Electric Jell-O

"Tomato Aspic," oil on panel by Lina Tharsing.
“Tomato Aspic,” oil on panel by Lina Tharsing.

This story first appeared in the winter issue of our Gravy quarterly. The author, Lora Smith, works for the Mary Reynolds Babcock Foundation. A native of Kentucky, she is a co-founder of the Appalachian Food Summit, on behalf of which she won the SFA’s 2015 John Egerton Prize.

Electric Jell-O

Refrigeration brought the jiggle to rural Appalachia

by Lora Smith

I’ve long believed in the alchemical properties of Jell-O, a powder made from ligament and bone. Add water, and all of a sudden you have a brightly colored, gelatinous solid.

My fascination started as a child with trips to the D&W cafeteria in Corbin, Kentucky. These outings were amazing for two reasons. One, I could get anything I wanted. Two, the dessert case never disappointed. After winding around the metal counter pushing a marbled plastic tray, I was electrified by the mountains of translucent green, perfectly cubed Jell-O neatly portioned in parfait cups.

Along with 7Up, a cure-all tonic in my mother’s house, Jell-O was a healing food. It was my sustenance on sick days home from school.

After my second child was born, I discovered that, along with the miracle of birth and the awe of a precious new life, there was a call button I could push on my hospital bed that would prompt a Jell-O delivery. I think I pushed that button more than the one that delivered pain medication, struck by wonder each time a nurse appeared with an aluminum foil–sealed cup of orange or red Jell-O.

Jell-O drove me into the archives at Berea College to explore a collection of oral histories with mountain women that documented shifting Appalachian foodways. The majority of the women were born in the 1930s and hailed from eastern Kentucky and West Virginia. The interviews highlight traditional preservation techniques, the effects of rationing during World War II, and changes to Appalachian tables over time. That all sounded fascinating, but I was there for the Jell-O. I had heard that many of the women mentioned it in their interviews, and I wanted to know why.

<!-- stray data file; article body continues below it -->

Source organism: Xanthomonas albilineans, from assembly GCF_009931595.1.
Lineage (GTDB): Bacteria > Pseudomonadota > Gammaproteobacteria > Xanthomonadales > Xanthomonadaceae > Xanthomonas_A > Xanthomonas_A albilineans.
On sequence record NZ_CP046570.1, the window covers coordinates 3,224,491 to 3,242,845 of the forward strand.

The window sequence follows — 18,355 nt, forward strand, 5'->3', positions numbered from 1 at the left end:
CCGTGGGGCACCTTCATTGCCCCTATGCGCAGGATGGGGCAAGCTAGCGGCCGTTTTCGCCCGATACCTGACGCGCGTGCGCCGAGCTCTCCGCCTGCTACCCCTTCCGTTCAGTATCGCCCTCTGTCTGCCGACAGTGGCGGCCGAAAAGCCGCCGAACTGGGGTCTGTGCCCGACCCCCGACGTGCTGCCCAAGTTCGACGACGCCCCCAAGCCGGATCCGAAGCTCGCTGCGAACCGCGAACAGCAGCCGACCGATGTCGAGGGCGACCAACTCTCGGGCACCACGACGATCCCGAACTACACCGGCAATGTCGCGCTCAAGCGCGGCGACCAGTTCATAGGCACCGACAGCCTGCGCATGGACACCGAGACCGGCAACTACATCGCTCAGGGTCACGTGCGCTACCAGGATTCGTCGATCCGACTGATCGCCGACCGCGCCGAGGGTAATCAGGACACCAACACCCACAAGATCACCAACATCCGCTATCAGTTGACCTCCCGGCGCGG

The voices in the archives speak of hardscrabble farm living. Families grew, put up, and cooked almost all of what they ate. Every member of the family worked subsistence gardens that provided fresh vegetables. Meat was primarily chicken, pork, or wild game that they processed to store for winter.

The women recall harvesting and foraging fruit from plentiful orchards and brambles. They talk about apples, blackberries, quinces, peaches, mulberries, plums, cherries, wild grapes, persimmons, pawpaws, and raspberries. Desserts were for special occasions. Holiday treats included sorghum-covered popcorn balls, buttermilk candy, fudge, and vinegar taffy. In the summer months, they baked fresh fruits into pies and cobblers.

After World War II, something happened in the kitchen. In many of the stories, Jell-O marked and divided a shift in home cooking. I came to think of time in Before Jell-O and After Jell-O eras. It seemed strange that Jell-O emerged suddenly as the first commercially processed food embraced by the women of rural Appalachia, especially since gelatin dishes had been popular in the United States—even in Appalachian cities—since the early 1900s.

Jell-O ephemera from the collection of Margaret Dotson at the Berea College archives.